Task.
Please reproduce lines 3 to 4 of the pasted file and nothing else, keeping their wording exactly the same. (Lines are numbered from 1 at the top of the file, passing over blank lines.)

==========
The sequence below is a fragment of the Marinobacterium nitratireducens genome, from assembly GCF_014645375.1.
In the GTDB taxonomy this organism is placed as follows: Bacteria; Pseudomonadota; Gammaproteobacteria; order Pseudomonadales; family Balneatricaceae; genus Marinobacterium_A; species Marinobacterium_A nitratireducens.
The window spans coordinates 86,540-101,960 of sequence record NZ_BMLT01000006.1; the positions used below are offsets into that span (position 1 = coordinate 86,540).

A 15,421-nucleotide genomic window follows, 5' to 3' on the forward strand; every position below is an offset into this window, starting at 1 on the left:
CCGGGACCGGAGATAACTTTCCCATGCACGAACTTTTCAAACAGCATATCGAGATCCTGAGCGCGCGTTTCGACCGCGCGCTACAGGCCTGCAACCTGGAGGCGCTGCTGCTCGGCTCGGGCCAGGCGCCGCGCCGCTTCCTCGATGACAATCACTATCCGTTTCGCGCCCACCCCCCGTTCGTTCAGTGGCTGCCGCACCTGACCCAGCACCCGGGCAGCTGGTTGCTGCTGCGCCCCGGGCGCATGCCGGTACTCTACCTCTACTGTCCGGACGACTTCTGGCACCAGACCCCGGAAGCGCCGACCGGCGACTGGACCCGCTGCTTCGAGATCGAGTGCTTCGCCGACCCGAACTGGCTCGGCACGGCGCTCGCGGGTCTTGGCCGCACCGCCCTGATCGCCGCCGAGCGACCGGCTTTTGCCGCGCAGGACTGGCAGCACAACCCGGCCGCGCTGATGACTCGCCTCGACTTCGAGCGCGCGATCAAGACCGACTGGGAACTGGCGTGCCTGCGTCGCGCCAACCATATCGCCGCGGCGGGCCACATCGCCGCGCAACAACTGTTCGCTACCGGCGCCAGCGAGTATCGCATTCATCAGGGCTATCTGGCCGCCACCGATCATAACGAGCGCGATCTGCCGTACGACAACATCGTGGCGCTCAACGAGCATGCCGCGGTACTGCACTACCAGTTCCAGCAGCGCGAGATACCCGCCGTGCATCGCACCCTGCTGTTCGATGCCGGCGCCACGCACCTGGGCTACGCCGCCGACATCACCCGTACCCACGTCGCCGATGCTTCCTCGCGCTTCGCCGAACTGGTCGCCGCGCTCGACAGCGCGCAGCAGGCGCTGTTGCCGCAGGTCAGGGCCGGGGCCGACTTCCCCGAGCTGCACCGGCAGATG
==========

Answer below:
The window spans coordinates 86,540-101,960 of sequence record NZ_BMLT01000006.1; the positions used below are offsets into that span (position 1 = coordinate 86,540).

A 15,421-nucleotide genomic window follows, 5' to 3' on the forward strand; every position below is an offset into this window, starting at 1 on the left: